Wow! The last couple of days were quite an emotional roller-coaster. The comments on the old blog our now closed, but the farewell post on the old blog accumulated 89 comments and its copy here already has 40. And they have been so supportive. I am so humbled.
The outpouring of love and support on Twitter (and also some on FriendFeed and Facebook) was overwhelming. The link to my post was tweeted by hundreds of my friends, and also by such luminaries as Dan Gillmor, Dave Winer and Jay Rosen (twice). Unfortunately, Twitter Search works only for the tweets made over the past two weeks so all the replies, retweets and mentions (here or here) will disappear soon. But hashtags are easier to save – just check this out!!!. Wow! Just wow! I don’t know how to respond. #I Owe You All!
I really need to thank all of the bloggers who wrote nice things about me or my post, and those who used it as a starting point to an important discussion about the future of the changing ecosystem of science blogging.
I am not sure if I managed to catch all the links to all the posts, but here is a good sampling. Check them all out: Danielle Lee, Henry Gee, SciCurious, Stephanie Zvan, DrugMonkey, Delene Beeland, Greg Laden, Pal MD, Allie Wilkinson, Grrrlscientist (also here and also her farewell post), Dr.Isis, Jason Thibeault, Ed Brayton, Orac, Carl Zimmer (who has more on the topic), Zuska (see her new digs), Mike Dunford, PZ Myers (who is mightily battling to keep the Sb ship afloat), Dave Dobbs (also in The Guardian), Dave Munger, Dave Bacon, Dave Wescott, Maryn McKenna (check her new blog), Deborah Blum (you can now find her here), EcoPhysioMichelle, John Hawks, mrswhatsit, Dana Hunter, John Dupuis, Sheril, Josh Rosenau, Sharon Astyk (and more), Misha Angrist, Pamela Ronald, Ian Brooks, Jason Goldman, John McKay, Ed Cone, Kristjan Wager, Greg Laden, Naon Tiotami, John Wilkins, John Lynch (more), Prof-like Substance, Grant Jacobs, Kent, Brian Krueger, gfish, Cameron Neylon, Richard Gayle (and two more intriguing posts on the aftermath here and here), Chad Orzel, Anna Tambour, Southern Fried Scientist, Mathew Lowry, Daniel Cressey at Nature News and Michael Whitney at Firedoglake. Edit: And now also Newsweek!
And Thank you to the Sb Overlord Evan Lerner for keeping this Buzz topic on the scienceblogs homepage for the third day in a row:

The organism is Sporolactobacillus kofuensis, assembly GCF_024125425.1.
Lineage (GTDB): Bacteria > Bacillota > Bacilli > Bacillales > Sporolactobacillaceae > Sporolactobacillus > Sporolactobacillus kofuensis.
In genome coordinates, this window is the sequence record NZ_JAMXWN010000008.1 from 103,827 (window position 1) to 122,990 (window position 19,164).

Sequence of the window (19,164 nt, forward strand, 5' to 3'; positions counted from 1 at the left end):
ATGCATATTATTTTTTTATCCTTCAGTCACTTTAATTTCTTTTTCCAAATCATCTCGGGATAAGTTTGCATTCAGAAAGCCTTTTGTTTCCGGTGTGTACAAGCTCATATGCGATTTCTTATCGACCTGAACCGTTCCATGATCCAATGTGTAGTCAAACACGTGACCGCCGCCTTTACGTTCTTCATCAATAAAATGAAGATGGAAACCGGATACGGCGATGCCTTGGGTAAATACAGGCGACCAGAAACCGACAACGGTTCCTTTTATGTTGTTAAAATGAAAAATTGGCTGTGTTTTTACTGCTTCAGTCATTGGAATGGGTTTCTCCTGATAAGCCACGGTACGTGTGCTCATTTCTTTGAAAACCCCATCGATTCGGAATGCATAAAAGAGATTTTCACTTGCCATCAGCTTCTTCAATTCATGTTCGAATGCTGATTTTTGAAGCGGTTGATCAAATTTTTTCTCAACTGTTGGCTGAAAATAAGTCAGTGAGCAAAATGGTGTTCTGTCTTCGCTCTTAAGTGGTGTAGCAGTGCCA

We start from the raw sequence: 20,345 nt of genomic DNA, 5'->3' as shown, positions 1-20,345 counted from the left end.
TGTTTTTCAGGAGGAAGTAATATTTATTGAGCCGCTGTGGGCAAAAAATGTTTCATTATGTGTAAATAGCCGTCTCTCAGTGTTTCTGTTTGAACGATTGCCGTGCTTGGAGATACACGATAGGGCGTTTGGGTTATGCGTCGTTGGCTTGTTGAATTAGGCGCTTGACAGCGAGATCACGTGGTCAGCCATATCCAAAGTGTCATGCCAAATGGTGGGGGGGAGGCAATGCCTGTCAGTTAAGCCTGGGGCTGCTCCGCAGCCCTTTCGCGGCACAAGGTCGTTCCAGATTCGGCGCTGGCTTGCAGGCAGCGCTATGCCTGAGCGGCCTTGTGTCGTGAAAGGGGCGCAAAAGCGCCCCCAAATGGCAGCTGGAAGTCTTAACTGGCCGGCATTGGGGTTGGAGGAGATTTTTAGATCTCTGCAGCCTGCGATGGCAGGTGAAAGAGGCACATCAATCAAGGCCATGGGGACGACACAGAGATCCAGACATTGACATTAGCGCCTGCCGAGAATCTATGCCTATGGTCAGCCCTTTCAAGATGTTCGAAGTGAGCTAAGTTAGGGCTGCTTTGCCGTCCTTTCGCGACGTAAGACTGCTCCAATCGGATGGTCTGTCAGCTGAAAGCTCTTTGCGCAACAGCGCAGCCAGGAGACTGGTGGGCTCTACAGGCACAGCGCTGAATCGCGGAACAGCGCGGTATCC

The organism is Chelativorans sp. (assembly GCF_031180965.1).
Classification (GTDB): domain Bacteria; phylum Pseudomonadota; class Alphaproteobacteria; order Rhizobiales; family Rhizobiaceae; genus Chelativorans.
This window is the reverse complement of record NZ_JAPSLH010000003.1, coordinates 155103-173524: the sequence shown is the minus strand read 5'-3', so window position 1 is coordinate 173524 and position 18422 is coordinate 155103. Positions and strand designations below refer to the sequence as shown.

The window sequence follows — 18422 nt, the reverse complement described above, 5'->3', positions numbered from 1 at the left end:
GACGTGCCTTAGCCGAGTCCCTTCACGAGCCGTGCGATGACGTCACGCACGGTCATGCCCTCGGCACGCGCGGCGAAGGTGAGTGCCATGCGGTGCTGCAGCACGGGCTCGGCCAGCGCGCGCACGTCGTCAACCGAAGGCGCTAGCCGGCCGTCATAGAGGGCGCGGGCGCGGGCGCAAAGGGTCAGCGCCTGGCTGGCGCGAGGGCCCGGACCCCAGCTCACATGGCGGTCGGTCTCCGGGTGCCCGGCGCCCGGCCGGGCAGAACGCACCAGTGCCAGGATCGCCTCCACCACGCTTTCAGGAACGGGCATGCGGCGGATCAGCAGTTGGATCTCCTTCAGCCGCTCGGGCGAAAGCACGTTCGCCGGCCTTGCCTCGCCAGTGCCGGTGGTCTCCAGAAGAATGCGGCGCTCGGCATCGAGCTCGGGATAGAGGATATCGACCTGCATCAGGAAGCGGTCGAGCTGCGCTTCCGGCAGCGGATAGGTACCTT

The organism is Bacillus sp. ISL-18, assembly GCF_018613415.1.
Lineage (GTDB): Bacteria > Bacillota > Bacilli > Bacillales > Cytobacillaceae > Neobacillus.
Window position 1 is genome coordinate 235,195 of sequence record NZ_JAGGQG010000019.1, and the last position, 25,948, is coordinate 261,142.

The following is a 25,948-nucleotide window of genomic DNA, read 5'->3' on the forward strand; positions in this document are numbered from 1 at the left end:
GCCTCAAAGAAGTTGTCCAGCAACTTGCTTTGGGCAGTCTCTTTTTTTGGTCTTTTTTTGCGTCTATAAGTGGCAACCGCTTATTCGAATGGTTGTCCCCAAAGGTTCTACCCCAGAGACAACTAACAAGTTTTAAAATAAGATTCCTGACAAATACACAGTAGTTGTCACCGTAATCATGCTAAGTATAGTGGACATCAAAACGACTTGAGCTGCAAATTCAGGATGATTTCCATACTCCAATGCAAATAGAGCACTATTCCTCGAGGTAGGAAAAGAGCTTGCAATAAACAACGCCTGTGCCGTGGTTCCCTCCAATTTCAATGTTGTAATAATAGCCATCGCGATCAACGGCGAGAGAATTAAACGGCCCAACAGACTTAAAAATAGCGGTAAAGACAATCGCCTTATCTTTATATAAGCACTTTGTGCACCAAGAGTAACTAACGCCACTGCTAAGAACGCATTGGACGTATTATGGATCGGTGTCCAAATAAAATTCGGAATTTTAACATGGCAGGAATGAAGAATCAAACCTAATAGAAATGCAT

These are interesting times. For four years there was one huge volcanic island. Now it is erupting, lava is still hot, but it appears that once the lava stops and cools, there will be an entire archipelago of science blogging networks. It will be interesting to see if the original volcanic island sinks into the sea or remains and in what shape. It will be interesting to see how many new islands spring up, their shapes and sizes.
But what will be the most interesting to see is if the new island nations will war or trade with each other, or even join a loose confederation. What kinds of boats will be used to paddle between the islands? What kind of goods will be traded between them?
As for my own blog? No rush. I need to think. First, it will take me a few days (or weeks) to get this place in shape. I need to move from wordpress.com to wordpress.org (I own coturnix.org so I should make something like coturnix.org/blog and have it there). And make the place pretty.
The traffic at the old site went through the roof earlier this week, and the new site did fine during its first couple of days. I expect it to go lower, but that is OK:
As you may have already noticed, Clock Quotes are gone. “New and Exciting in PLoS” posts are now tweets (though I may figure out a way to do something similar on the everyONE blog, something like “Bora’s Bloggables”, making sure it is obviously my own choice, not that of the PLoS marketing department). Carnival announcements are also gone to Twitter. Announcements for events (e.g., local science cafes, Sigma Xi pizza lunches, World Science forums, etc,) I can bundle 2-3 in a single post instead of each separately. No pressure to have something always on the Last24H page as there is no such page for me now. I will continue doing updates on ScienceOnline2011 and Open Laboratory, posting Q&As with the past participants of ScienceOnline2010, and an occasional monstrously long post on one topic or another, perhaps even science! Whatever rocks my boat.
As for the future? I don’t know. We’ll see. I may stay solo for a while, perhaps end up on another network (or two, or three) further down the line. There is blogging to be done on ScienceInTheTriangle and everyONE blog, so who knows. If I ever got the opportunity to try Scripting2, that seems to be a blogging platform one could love, not just be satisfied with. That can boost one’s blogging energies in itself. But for now, blogging itself is not a priority for me right now.
The first priority is to find a way to support my family. If you want to help, check out this store – that is stuff we already have, boxed up and ready to go. If nothing there is interesting, there is always the Zazzle store but hold off on the CafePress as the items there need to have the URL changed first (I should get to it over the next few days). Or click here:
Then, also, Anton and I are now in fifth gear organizing ScienceOnline2011. In order to make the conference a little bit bigger (something like 130 people were left on the waitlist last year!) we need more new sponsors. If you know a potential sponsor, let us know, make contact.
Open Laboratory is also going to be a big project, as it is every year, so December and January will be busy around that as well.
You are all going to see my posts if you grab my feed (or the combined diaspora feed) or if you follow me on Twitter, FriendFeed or Facebook, so I’m fine.
Thank you all so much!
Update: I added more thoughts to the events and the future at Science Blogging Networks: What, Why and How